Murata’s fight aired Sunday on ESPN2 with zero advertising by Disney. Another puzzling and insultingly disgraceful decision by Bristol. The Fuji TV Boxing production in conjunction with legendary promoter Akihiko Honda (Teiken Promotions) at Ryogoku Kokugikan with Jimmy Lennon Jr. as announcer was brilliantly smooth. Everything went exactly to plan.

Top Rank is achieving marketing benchmarks in the Japanese marketplace that UFC should have reached after PRIDE’s death. UFC has squandered away momentum built in 2012 and has increasingly bailed on a historically wonderful combat sports country with highly motivated fans willing to spend money.

Watching a big fight in Japan is fun and, dare I say, romantic.

Compare and contrast the matchmaking strategies involving Top Rank and UFC in Japan. Arum went for the best in Murata and agreed to play the business & political game on Japanese terms. A true cooperation. UFC went with the Vince McMahon “this is how we do business” mindset. The best Japanese prospect on the most recent UFC Saitama Super Arena card is Shuri Kondo and UFC didn’t do a hell of a lot to promote her to the American fans. She’s the best potential Japanese star UFC has and it’s mostly due to her own efforts to build a cross-promotional Japanese brand. UFC is lucky to have her. I am skeptical that UFC will share Top Rank’s mindset in working with Kondo’s promoter (Pancrase) to carefully craft a Japanese-first strategy to score big with Kondo. Right now, Kondo is allowed to wrestle and do her thing. Will UFC kill that golden goose if they want her to fight under their banner long-term? It would be a big mistake to kill the best avenue she has to build an audience.

As for Ryota Murata, he expressed interest in a fight with Gennady Golovkin. The Japanese star trying to attach themselves to a big foreign name is a classic, tried-and-true headline grabbing technique that works. Top Rank is looking to book Murata vs. Olympic rival Esquiva Falcao. Arum seems confident that Murata will be a top player by the end of 2018. A fight versus Golovkin in Las Vegas would be predictable. A fight versus Golovkin in Japan would be a dream come true for everyone… including the financiers.

Topics: Boxing, Japan, Media, MMA, UFC, Zach Arnold | 1 Comment » | Permalink | Trackback |

Allegedly groping female fighters with breast exams under color of law is predatory

By Zach Arnold | October 20, 2017

A public official allegedly violating a female individual by groping her boobs under the guise of legal authority is the textbook definition of sexual harassment. Literally. Read statute 1604.11 of the 1964 Civil Rights Act. It’s right there in plain English.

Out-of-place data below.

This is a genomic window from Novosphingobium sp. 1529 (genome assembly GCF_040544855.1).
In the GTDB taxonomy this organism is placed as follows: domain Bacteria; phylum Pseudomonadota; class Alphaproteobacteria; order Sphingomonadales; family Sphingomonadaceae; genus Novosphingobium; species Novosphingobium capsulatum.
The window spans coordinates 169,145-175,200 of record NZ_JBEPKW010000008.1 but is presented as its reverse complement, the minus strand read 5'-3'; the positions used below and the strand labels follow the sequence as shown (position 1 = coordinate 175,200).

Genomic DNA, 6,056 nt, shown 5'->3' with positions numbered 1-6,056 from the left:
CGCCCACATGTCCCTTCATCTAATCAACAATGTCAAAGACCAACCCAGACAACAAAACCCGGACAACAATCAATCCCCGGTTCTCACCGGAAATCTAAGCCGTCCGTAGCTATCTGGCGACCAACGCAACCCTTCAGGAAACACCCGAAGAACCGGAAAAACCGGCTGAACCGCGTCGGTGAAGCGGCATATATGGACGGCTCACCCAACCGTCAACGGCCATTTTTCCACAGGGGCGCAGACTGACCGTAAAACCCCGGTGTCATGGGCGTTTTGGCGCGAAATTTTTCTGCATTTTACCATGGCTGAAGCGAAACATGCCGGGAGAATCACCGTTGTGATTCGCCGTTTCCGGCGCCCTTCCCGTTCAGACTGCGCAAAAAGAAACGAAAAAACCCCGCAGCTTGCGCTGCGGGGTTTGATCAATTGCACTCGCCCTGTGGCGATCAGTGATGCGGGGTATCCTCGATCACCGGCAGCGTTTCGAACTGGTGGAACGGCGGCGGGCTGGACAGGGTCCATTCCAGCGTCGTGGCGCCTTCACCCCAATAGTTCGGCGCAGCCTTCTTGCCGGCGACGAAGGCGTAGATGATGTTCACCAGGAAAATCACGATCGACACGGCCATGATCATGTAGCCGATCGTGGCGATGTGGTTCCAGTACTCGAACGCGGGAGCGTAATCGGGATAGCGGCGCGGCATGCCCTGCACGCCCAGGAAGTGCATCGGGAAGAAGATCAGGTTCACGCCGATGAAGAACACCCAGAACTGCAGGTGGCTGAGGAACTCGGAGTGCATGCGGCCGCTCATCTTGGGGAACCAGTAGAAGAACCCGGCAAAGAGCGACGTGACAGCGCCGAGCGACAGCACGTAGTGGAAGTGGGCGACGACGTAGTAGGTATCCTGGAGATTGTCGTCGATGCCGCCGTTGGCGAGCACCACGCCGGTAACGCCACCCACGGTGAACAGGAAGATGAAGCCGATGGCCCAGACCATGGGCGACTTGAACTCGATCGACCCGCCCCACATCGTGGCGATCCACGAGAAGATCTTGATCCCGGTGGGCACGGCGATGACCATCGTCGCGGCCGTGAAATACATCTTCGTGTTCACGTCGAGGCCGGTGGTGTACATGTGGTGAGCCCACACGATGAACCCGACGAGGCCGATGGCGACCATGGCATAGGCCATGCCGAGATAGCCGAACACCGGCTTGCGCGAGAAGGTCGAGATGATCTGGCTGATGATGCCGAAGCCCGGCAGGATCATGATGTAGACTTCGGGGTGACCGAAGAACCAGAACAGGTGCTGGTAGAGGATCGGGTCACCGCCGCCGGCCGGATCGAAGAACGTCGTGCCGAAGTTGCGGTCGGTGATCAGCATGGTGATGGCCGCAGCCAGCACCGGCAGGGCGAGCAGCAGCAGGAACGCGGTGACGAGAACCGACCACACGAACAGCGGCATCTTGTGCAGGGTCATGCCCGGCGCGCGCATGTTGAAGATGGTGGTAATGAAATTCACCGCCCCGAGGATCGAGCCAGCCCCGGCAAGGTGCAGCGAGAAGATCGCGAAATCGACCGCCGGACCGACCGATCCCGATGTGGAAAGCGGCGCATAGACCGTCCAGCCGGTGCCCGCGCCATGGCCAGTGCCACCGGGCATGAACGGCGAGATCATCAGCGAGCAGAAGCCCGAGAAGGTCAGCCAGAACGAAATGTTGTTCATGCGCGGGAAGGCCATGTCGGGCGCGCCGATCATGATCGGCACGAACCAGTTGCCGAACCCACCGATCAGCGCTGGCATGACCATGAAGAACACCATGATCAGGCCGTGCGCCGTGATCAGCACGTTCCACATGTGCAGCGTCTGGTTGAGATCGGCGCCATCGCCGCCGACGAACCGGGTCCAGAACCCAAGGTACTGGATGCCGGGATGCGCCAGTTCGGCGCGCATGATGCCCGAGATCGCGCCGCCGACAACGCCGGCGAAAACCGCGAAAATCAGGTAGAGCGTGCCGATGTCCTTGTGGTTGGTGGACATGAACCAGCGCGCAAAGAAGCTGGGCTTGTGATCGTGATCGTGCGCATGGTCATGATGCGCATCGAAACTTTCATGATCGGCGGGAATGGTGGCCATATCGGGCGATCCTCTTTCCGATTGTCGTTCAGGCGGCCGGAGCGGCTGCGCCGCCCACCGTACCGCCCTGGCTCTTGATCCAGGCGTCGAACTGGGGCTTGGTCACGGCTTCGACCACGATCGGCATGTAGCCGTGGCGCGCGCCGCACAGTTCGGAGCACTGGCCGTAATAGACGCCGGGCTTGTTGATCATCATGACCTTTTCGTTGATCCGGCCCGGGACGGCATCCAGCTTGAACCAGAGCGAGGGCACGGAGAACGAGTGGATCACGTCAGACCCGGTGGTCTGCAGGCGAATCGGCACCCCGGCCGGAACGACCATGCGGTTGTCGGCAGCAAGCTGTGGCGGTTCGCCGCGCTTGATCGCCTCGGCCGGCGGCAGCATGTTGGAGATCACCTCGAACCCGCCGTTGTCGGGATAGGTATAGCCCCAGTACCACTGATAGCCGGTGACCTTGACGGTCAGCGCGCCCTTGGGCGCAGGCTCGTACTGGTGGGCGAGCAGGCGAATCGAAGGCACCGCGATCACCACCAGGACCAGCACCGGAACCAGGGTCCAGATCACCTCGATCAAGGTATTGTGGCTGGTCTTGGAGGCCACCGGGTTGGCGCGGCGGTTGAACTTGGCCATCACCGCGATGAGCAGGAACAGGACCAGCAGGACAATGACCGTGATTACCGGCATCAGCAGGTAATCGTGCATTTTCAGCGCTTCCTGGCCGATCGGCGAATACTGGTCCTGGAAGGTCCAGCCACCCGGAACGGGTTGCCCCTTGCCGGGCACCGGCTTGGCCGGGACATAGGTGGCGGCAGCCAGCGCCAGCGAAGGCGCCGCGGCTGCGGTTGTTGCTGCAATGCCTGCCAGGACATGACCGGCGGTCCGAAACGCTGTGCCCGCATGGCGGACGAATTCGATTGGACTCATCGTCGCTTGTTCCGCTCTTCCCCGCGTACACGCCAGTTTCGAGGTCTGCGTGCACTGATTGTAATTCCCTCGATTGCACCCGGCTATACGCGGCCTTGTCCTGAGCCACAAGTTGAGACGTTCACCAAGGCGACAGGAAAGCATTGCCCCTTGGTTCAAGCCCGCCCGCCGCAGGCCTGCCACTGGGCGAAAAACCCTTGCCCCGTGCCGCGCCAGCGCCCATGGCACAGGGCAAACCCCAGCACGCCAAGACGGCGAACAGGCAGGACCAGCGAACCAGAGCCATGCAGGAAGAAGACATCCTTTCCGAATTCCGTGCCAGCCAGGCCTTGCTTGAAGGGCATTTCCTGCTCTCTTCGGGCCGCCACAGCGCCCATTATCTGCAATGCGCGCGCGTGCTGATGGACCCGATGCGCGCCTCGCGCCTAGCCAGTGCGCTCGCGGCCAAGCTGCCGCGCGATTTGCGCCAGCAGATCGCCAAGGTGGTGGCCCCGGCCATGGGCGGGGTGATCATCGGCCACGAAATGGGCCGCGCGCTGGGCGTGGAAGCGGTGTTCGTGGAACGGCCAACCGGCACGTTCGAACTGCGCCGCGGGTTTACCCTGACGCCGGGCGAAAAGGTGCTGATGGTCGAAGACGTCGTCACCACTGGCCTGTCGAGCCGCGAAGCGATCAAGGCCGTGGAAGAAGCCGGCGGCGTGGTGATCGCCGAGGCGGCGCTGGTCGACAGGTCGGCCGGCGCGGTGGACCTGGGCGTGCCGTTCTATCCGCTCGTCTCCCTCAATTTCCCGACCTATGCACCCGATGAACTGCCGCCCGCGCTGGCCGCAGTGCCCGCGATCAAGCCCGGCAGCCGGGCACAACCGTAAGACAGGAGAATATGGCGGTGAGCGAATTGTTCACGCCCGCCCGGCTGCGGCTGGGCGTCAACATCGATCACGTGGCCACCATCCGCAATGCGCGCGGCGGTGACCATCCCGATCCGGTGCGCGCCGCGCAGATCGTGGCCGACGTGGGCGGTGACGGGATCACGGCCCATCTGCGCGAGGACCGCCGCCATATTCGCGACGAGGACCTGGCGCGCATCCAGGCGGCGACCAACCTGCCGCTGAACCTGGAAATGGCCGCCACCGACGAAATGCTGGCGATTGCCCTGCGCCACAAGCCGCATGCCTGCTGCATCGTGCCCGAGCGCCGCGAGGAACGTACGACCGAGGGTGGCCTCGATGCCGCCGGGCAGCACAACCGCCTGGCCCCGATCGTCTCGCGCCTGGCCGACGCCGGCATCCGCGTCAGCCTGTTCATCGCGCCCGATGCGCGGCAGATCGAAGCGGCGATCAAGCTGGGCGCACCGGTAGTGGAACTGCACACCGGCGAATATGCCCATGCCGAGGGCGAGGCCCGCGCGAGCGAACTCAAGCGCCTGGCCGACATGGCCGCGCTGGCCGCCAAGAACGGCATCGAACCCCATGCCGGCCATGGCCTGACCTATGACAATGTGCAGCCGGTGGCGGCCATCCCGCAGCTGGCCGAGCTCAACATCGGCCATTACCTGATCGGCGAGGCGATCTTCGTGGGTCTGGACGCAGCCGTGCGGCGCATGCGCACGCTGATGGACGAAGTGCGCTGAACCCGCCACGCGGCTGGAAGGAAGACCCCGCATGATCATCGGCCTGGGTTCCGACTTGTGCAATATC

There’s a reason Americans trash the TSA as the spawn of satan. Groping women and children is not OK. Public agencies shouldn’t be allowed to act in such a manner.

It’s especially not OK if a doctor, acting as an agent of an athletic commission, supposedly tells a fighter that they have to undergo a breast exam or else get their fight canceled.

When two high-profile MMA female fighting legends come out and accuse an athletic commission of being groped under the color of law, that’s a story. The problem is that we don’t know enough information to fill in the fact pattern.

What is the current fact pattern?

Right now, there are allegations.

What we don’t know:

The lack of disclosure on really important details makes this an incomplete story. More data is needed before some gumshoe reporting can proceed, especially on Public Records Act requests. PRAs in Massachusetts are relatively easy to file.

I am accepting all tips & leads regarding information on these claims. My e-mail address for this story is zarnold9000@gmail.com. All communications will be kept confidential if requested.

The good news and the bad news

The good news is that Massachusetts has clear instructions for any victim of sexual harassment on what to do and how to fight back. Thumbs up.

The bad news is that Massachusetts, like most other American states, has strict time guidelines in place.

If you’re an employee filing a claim against an employer with EEOC and intend on a Federal court case, you have up to 300 days to file a complaint.

If you’re filing a claim involving state law or a state agency, you have up to six months to file a complaint with the the Massachusetts Committee Against Discrimination. You can also file a damages claim against the state Athletic Commission within six months.

Filing a damages claim against an Athletic Commission goes smoother with an attorney writing the letter but you can just as easily write the claim letter with a little research and some Google Scholar background reading.

The state can either respond to your claims in a timely fashion or ignore the claim. If the state rejects or ignores your claim, you can sue. If the state gives you a pathetic settlement offer, you can also reject it and sue.

The majority of Americans don’t understand that suing a public agency is a different set of rules than suing an individual citizen. Sovereign immunity gives a public agency an advantage in knowing what’s coming and a chance to either reach a settlement or gird their loins for what’s coming next.

Filing a complaint with a state agency costs little or no money. It puts you on the right path and increases your options on what to do next.

You can hire an attorney on contingency or on a limited fee basis if you want to file in state or Federal court.

You can also go to small claims court. The limit is $7,000 in damages per case. The great news is that the state agency you sue in small claims can’t have their attorney representing them. And if you win your case, you got yourself a judgment.

Even a small claims judgment can get a state bureaucrat demoted or fired.

How should future female fighters handle breast exam ultimatums